SPEAKER INTERVIEW: Proposed German emission reduction obligation provides support for rapeseed biofuels

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The German government has proposed new legislation where biofuels will compete with other low carbon pathways to comply with increasing emission reduction quotas.
Biofuels producers fear this could come at the expense of their product demands as electric vehicle (EV) penetration is expected to grow.
However, Stratas Advisors do not share this outlook.
The organisation said that even if ambitious EV, low power and green hydrogen targets are met, biofuel consumption would still need to grow in order to comply with the mandate.
Cornelius Claeys, Stratas Advisors’ senior analyst biofuels, said: “Because the GHG reduction quota only increases every other year while non-biofuel compliance pathways grow each year, biofuel demand looks set to be higher in even years and lower in odd years.
“Technical blending limits in the FAME segment mean most if the yearly variation will be observed in HVO and ethanol demand.”
Under the proposal, GHG reduction obligations for transport fuels will increase from 6% currently to 22% by 2030.
Any savings reached through road electricity can be counted three times. Green hydrogen in refineries or advanced biofuels above a minimum threshold counts double.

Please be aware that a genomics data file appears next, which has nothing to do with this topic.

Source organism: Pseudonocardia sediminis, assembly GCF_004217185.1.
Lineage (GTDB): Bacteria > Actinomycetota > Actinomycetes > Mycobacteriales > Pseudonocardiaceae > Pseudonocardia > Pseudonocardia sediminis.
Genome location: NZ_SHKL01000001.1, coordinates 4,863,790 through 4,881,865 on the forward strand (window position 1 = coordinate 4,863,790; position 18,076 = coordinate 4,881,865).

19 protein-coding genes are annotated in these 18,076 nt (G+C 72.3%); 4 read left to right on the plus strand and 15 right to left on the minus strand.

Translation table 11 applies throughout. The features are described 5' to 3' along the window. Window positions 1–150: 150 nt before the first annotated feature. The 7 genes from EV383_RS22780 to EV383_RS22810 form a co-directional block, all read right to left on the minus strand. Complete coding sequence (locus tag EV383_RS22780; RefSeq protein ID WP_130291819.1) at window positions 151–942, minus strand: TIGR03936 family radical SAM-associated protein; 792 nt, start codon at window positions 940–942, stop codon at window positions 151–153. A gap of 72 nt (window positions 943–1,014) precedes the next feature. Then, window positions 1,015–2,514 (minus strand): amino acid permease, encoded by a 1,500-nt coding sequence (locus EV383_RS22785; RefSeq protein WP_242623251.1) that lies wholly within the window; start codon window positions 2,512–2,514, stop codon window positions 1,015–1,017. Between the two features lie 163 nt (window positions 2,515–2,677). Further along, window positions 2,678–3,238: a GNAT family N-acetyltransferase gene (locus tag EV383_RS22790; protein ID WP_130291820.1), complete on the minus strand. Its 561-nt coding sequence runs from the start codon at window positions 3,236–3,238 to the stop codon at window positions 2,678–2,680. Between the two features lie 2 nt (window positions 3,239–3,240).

The 1.2% cap towards the target for upstream emission reductions is maintained, while other caps are introduced for crop-based biofuels and products from UCO/animal fats (Annex IX of RED II).
The penalty for non-compliance increases from €19/GJ currently to €45/GJ in 2022, which translates to 682/tonne of CO2e for advanced biofuels.
If EVs or renewable electricity grow above a minimum threshold, the obligation is adjusted upwards – with a two-year lag. The mandate for aviation can only be met through e-fuels.
“Our research indicated that the current German proposal does not risk displacing rapeseed-based biofuels. A high total obligation coupled with hefty non-complaince fines and safeguard mechanisms for higher-than-expected credits from road electricity provide a solid regulatory framework for continued demand,” concluded Claeys.
Mr Cornelius Claeys will be speaking at this year’s Biofuels International Conference in Brussels 19-20 October. For more information go to https://biofuels-news.com/conference/.